Why should I study history? History’s in the past, so it doesn’t change, right? What does history have to do with us today? If you find yourself asking these questions, you are not alone! In this course, we will journey together to (re)discover American history and how studying history is more than memorizing dates and events—but an exploration of people, ideas, innovations, social movements, and so much more. Through history, we learn more about what it means to be human in all its triumphs and shortcomings. Through history, we learn about how ideas take root and grow into movements. Through history, we uncover principles of the past that guide us in the present and propel us into the future.
Dr. Justine S. Morrison notes that “European colonists did not consider themselves “Americans” until the late eighteenth century,” so what makes “American history” uniquely “American”? What even is an “American”? Arguably, the history of the United States began prior to Columbus sailing the ocean blue, but for the nature of this class, we will be exploring significant events, individuals, developments, and processes from approximately 1491 to the present. We will develop and use the same skills and methods employed by historians: analyzing primary and secondary sources; developing historical arguments; making historical connections; and utilizing reasoning about comparison, causation, and continuity and change. Through the thematic study of history, we will “build an understanding of how diverse historical figures have approached key issues,” while also learning how “to participate in civic debates and develop [our] own views on what it means to be a 21st-century American” (Metro).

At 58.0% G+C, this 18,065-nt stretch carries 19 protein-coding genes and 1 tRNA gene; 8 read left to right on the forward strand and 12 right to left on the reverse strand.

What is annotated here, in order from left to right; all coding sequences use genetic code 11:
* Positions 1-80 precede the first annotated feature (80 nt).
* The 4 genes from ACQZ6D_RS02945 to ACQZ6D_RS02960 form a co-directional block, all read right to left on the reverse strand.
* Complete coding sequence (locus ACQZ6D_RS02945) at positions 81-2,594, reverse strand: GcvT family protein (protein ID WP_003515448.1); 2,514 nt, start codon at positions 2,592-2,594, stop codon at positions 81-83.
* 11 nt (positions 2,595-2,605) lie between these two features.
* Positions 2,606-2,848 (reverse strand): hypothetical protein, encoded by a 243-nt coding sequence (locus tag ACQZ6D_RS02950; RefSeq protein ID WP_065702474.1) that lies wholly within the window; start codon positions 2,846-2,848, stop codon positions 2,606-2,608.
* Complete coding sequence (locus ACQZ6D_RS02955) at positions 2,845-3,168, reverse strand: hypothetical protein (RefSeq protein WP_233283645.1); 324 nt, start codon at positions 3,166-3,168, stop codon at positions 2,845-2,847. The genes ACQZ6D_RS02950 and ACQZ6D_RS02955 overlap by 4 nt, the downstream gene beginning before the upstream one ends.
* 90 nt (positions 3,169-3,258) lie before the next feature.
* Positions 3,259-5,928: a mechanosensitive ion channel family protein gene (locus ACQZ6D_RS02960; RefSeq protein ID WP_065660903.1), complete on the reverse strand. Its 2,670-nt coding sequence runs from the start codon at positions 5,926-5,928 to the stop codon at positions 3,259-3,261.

*This Course Description comes from the work of College Board, including its “AP U.S. History Course and Exam Description” resources, and from Rosalie Metro’s Teaching U.S. History Thematically.